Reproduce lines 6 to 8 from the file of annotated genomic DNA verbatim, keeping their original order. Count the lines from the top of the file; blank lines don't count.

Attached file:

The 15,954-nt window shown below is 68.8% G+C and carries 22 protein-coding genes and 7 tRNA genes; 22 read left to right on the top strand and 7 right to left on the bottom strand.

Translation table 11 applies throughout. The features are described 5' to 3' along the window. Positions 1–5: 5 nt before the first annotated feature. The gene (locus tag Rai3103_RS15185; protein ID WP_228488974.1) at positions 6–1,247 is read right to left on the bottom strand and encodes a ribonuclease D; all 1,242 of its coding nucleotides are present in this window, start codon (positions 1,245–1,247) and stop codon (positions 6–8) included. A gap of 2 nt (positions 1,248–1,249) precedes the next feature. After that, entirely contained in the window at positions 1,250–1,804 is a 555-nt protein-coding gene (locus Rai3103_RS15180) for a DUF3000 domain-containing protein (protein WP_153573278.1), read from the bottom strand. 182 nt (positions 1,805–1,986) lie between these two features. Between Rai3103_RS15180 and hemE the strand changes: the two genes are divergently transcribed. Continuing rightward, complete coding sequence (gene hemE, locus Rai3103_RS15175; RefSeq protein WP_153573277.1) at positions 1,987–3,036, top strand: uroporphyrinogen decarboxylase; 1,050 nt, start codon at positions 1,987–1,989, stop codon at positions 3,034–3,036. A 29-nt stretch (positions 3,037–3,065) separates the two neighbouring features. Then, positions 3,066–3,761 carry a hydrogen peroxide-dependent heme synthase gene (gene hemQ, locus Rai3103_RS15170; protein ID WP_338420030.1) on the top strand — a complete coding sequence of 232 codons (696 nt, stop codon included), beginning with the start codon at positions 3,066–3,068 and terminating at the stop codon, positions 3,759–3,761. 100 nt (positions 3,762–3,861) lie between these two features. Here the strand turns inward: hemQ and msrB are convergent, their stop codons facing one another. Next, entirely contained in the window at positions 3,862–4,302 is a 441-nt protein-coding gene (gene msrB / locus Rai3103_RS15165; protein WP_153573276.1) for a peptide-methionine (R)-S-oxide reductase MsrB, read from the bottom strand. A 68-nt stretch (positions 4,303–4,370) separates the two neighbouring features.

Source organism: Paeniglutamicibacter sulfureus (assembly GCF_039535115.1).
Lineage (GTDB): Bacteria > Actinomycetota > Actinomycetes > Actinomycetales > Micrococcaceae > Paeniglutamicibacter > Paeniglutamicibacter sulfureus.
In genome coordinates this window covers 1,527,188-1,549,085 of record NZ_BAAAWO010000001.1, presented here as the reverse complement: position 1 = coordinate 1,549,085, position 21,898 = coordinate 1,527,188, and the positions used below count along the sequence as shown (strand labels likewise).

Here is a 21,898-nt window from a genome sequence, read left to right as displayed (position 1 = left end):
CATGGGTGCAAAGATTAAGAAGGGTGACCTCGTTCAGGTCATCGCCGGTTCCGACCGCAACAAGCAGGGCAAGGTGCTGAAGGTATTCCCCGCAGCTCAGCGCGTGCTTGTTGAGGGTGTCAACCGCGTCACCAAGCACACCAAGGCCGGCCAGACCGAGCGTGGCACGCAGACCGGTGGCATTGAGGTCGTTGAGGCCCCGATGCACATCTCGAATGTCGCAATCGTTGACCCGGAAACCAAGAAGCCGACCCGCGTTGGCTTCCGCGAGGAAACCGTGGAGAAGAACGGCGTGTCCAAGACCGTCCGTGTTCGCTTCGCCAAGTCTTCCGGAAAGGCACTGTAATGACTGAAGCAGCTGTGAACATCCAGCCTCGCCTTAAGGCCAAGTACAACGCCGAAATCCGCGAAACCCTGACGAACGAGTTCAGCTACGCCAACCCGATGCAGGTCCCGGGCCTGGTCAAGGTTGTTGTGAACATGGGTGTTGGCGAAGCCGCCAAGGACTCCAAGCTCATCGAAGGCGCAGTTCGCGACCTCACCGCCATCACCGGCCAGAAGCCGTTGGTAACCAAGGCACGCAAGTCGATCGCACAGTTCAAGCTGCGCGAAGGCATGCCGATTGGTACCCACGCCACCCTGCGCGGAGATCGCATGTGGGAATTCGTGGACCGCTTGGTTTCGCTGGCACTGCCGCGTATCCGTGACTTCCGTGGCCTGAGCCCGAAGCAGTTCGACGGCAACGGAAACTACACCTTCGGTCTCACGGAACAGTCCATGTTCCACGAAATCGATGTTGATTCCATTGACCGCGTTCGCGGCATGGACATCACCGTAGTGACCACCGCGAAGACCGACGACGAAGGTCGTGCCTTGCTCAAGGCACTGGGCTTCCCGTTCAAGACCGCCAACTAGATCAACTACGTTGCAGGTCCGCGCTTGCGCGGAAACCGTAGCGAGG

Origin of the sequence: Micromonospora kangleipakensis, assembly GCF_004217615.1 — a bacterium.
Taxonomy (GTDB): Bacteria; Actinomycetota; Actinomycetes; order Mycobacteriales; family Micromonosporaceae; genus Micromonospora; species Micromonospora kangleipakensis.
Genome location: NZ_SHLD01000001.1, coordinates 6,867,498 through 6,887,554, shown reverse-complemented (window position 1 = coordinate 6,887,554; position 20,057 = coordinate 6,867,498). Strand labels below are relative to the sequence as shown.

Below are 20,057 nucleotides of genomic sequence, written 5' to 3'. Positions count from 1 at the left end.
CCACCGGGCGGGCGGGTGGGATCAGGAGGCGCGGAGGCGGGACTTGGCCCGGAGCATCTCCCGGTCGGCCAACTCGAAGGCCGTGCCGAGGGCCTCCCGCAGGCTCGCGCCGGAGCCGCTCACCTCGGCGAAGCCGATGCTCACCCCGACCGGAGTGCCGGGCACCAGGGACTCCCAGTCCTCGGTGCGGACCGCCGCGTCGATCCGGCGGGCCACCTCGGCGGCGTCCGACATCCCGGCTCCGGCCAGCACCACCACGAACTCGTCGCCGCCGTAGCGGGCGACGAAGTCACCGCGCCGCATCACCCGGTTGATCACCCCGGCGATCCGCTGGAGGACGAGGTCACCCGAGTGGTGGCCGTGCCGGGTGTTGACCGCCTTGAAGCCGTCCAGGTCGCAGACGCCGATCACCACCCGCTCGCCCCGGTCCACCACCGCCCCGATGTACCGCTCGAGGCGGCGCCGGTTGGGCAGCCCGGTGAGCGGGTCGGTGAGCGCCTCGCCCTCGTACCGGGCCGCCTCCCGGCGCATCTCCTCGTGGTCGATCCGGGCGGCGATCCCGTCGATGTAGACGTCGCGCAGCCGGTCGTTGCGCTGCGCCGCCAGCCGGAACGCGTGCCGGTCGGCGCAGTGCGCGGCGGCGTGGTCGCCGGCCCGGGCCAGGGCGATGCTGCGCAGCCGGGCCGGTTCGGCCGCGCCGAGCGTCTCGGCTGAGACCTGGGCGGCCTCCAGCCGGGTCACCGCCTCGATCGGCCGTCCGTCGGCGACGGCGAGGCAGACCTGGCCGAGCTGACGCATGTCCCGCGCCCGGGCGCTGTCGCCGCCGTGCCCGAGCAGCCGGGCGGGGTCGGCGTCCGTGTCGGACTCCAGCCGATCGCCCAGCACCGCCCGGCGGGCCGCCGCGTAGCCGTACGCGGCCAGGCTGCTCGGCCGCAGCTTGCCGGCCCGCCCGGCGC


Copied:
Here is a 21,898-nt window from a genome sequence, read left to right as displayed (position 1 = left end):
CATGGGTGCAAAGATTAAGAAGGGTGACCTCGTTCAGGTCATCGCCGGTTCCGACCGCAACAAGCAGGGCAAGGTGCTGAAGGTATTCCCCGCAGCTCAGCGCGTGCTTGTTGAGGGTGTCAACCGCGTCACCAAGCACACCAAGGCCGGCCAGACCGAGCGTGGCACGCAGACCGGTGGCATTGAGGTCGTTGAGGCCCCGATGCACATCTCGAATGTCGCAATCGTTGACCCGGAAACCAAGAAGCCGACCCGCGTTGGCTTCCGCGAGGAAACCGTGGAGAAGAACGGCGTGTCCAAGACCGTCCGTGTTCGCTTCGCCAAGTCTTCCGGAAAGGCACTGTAATGACTGAAGCAGCTGTGAACATCCAGCCTCGCCTTAAGGCCAAGTACAACGCCGAAATCCGCGAAACCCTGACGAACGAGTTCAGCTACGCCAACCCGATGCAGGTCCCGGGCCTGGTCAAGGTTGTTGTGAACATGGGTGTTGGCGAAGCCGCCAAGGACTCCAAGCTCATCGAAGGCGCAGTTCGCGACCTCACCGCCATCACCGGCCAGAAGCCGTTGGTAACCAAGGCACGCAAGTCGATCGCACAGTTCAAGCTGCGCGAAGGCATGCCGATTGGTACCCACGCCACCCTGCGCGGAGATCGCATGTGGGAATTCGTGGACCGCTTGGTTTCGCTGGCACTGCCGCGTATCCGTGACTTCCGTGGCCTGAGCCCGAAGCAGTTCGACGGCAACGGAAACTACACCTTCGGTCTCACGGAACAGTCCATGTTCCACGAAATCGATGTTGATTCCATTGACCGCGTTCGCGGCATGGACATCACCGTAGTGACCACCGCGAAGACCGACGACGAAGGTCGTGCCTTGCTCAAGGCACTGGGCTTCCCGTTCAAGACCGCCAACTAGATCAACTACGTTGCAGGTCCGCGCTTGCGCGGAAACCGTAGCGAGG

Origin of the sequence: Micromonospora kangleipakensis, assembly GCF_004217615.1 — a bacterium.